Some small businesses can write off the full cost of some assets in the year they buy them, rather than capitalizing them -- deducting their cost over a number of years. (See Nolo's article Current vs. Capital Expenses for information on expenses that must be capitalized.) Under Section 179 of the Internal Revenue Code, you can currently deduct up to an annual threshold amount the cost of equipment and certain business assets you purchase and place in service that year. Some assets don't qualify for the Section 179 deduction, including real estate, inventory bought for resale, and property bought from a close relative.
The Section 179 annual limit was set permanently at $500,000 effective January 1, 2015. The limit has varied greatly over the years-- from as low as $10,000 when Section 179 was first enacted to its current $500,000. In addition to the annual limit, there is a phase-out on how much property can be deducted under Section 179 that starts when a business purchases more than $2 million in business property in a year. Once this annual investment limit is reached, the amount you can deduct under Section 179 is reduced dollar for dollar by the amount your purchases exceed the $2 million limit. For more information, see Section 179: What Every Business Owner Needs to Know About This Depreciation Deduction.
There is also a first-year bonus depreciation deduction in effect through the end of 2019. This special deduction allows taxpayers to depreciate an additional percentage of the adjusted basis of qualified new property during the first year the property is placed in service. The bonus depreciation amount is 50% for 2015 through 2017, 40% for 2018, and 30% for 2019. It will not be available in 2020 or later. This deduction can be taken in addition to the Section 179 deduction and offers tremendous tax savings.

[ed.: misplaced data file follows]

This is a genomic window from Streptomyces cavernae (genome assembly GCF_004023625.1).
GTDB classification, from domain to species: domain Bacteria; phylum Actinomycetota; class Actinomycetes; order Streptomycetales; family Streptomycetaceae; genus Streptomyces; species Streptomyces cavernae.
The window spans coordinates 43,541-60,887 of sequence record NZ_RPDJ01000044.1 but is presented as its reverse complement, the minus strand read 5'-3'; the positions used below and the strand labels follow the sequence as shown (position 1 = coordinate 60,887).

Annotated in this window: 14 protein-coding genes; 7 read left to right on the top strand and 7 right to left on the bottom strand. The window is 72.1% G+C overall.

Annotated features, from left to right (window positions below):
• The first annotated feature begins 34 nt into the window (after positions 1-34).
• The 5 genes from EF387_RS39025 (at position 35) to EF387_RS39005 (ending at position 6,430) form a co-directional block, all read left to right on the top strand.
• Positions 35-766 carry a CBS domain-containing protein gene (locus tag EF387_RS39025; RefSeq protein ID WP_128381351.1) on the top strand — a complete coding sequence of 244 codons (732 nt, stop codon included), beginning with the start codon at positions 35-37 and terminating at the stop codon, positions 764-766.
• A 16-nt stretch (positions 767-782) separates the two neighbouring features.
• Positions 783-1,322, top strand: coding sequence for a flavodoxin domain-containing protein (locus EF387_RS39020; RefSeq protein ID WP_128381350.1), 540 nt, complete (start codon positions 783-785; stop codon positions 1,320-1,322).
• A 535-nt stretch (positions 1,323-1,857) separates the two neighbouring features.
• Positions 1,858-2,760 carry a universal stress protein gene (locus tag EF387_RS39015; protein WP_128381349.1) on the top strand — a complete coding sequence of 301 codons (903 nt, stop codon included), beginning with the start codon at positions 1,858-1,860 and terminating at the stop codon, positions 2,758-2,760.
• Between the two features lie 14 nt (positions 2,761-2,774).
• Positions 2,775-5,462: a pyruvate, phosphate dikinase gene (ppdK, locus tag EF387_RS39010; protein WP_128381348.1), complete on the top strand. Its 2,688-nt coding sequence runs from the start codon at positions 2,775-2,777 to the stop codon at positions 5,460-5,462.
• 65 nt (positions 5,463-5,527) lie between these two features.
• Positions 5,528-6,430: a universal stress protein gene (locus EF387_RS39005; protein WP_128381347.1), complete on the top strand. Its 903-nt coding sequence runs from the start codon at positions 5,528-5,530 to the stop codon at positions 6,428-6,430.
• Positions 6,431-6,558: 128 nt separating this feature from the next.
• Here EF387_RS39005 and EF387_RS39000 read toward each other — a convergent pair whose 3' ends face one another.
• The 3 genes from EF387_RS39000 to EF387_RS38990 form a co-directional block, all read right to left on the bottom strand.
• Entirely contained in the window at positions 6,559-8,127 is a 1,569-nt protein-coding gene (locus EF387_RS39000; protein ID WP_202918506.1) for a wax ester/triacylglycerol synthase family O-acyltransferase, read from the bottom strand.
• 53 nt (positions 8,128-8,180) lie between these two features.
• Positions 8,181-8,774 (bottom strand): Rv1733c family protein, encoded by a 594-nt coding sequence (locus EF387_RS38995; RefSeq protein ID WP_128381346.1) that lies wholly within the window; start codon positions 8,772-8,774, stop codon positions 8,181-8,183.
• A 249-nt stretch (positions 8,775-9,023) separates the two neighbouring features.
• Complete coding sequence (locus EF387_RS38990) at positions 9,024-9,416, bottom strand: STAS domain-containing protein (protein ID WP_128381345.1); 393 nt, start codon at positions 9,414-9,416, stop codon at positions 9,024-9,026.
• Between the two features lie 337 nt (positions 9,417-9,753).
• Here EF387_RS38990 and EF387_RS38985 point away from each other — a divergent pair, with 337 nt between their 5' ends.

If you move because of your business or job, you may be able to deduct certain moving costs that would otherwise be non-deductible personal living expenses. To qualify, you must have moved in connection with your business (or job, if you're an employee of your own corporation or someone else's business). The new workplace must be at least 50 miles farther from your old home than your old workplace was. (Technically, moving expenses aren't business expenses; there's a special place to list them on your Form 1040 tax return.)
As a general rule, software bought for business use must be depreciated over a 36-month period, but there are some important exceptions:
If your business is a partnership, a limited liability company, or an S corporation (a corporation that has chosen to be taxed like a partnership), your business can make a charitable contribution and pass the deduction through to you, to claim on your individual tax return. If you own a regular (C) corporation, the corporation can deduct the charitable contributions.
If you've got some old computers or office furniture, giving it to a school or nonprofit organization can yield goodwill plus a tax benefit. However, if the equipment has been fully depreciated (written off), you can't claim a deduction.
Taxes incurred in operating your business are generally deductible. How and when they are deducted depends on the type of tax:
You can deduct education expenses if they are related to your current business, trade, or occupation. The expense must be to maintain or improve skills required in your present employment. (The cost of education that qualifies you for a new job isn't deductible.)
The cost of ordinary advertising of your goods or services -- business cards, yellow page ads, and so on -- is deductible as a current expense. Promotional costs that create business goodwill -- for example, sponsoring a peewee football team -- are also deductible as long as there is a clear connection between the sponsorship and your business. For example, naming the team the "Southwest Auto Parts Blues" or listing the business name in the program is evidence of the promotion effort.
Here are some additional routine deductions that many business owners miss. Keep your eye out for them.
Note: Just because you didn't get a receipt doesn't mean you can't deduct the expense, so keep track of those small items.
To learn all the ins and outs of the tax code and really start saving on your business taxes, get Deduct It! Lower Your Small Business Taxes, by Stephen Fishman (Nolo).
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